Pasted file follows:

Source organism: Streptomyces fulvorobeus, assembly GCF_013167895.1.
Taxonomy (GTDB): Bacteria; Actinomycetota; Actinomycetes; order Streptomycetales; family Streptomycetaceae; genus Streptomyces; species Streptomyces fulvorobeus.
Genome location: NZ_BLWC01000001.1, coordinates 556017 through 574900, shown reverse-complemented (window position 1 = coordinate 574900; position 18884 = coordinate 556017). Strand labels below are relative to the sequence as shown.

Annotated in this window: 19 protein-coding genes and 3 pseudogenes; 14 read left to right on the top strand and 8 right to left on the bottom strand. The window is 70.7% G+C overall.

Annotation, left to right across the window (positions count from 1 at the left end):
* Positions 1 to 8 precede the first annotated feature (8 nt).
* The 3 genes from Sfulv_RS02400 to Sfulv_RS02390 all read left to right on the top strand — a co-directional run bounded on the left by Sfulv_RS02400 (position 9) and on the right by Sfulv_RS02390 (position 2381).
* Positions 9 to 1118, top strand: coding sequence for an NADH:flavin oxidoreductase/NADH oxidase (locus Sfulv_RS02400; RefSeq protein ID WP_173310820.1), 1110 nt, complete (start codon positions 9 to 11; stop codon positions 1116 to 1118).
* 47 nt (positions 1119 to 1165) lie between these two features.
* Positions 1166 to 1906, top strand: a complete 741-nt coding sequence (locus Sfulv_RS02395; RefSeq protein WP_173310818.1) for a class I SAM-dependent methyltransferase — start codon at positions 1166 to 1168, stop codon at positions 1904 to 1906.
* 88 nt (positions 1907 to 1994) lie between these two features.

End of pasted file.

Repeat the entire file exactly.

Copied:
Source organism: Streptomyces fulvorobeus, assembly GCF_013167895.1.
Taxonomy (GTDB): Bacteria; Actinomycetota; Actinomycetes; order Streptomycetales; family Streptomycetaceae; genus Streptomyces; species Streptomyces fulvorobeus.
Genome location: NZ_BLWC01000001.1, coordinates 556017 through 574900, shown reverse-complemented (window position 1 = coordinate 574900; position 18884 = coordinate 556017). Strand labels below are relative to the sequence as shown.

Annotated in this window: 19 protein-coding genes and 3 pseudogenes; 14 read left to right on the top strand and 8 right to left on the bottom strand. The window is 70.7% G+C overall.

Annotation, left to right across the window (positions count from 1 at the left end):
* Positions 1 to 8 precede the first annotated feature (8 nt).
* The 3 genes from Sfulv_RS02400 to Sfulv_RS02390 all read left to right on the top strand — a co-directional run bounded on the left by Sfulv_RS02400 (position 9) and on the right by Sfulv_RS02390 (position 2381).
* Positions 9 to 1118, top strand: coding sequence for an NADH:flavin oxidoreductase/NADH oxidase (locus Sfulv_RS02400; RefSeq protein ID WP_173310820.1), 1110 nt, complete (start codon positions 9 to 11; stop codon positions 1116 to 1118).
* 47 nt (positions 1119 to 1165) lie between these two features.
* Positions 1166 to 1906, top strand: a complete 741-nt coding sequence (locus Sfulv_RS02395; RefSeq protein WP_173310818.1) for a class I SAM-dependent methyltransferase — start codon at positions 1166 to 1168, stop codon at positions 1904 to 1906.
* 88 nt (positions 1907 to 1994) lie between these two features.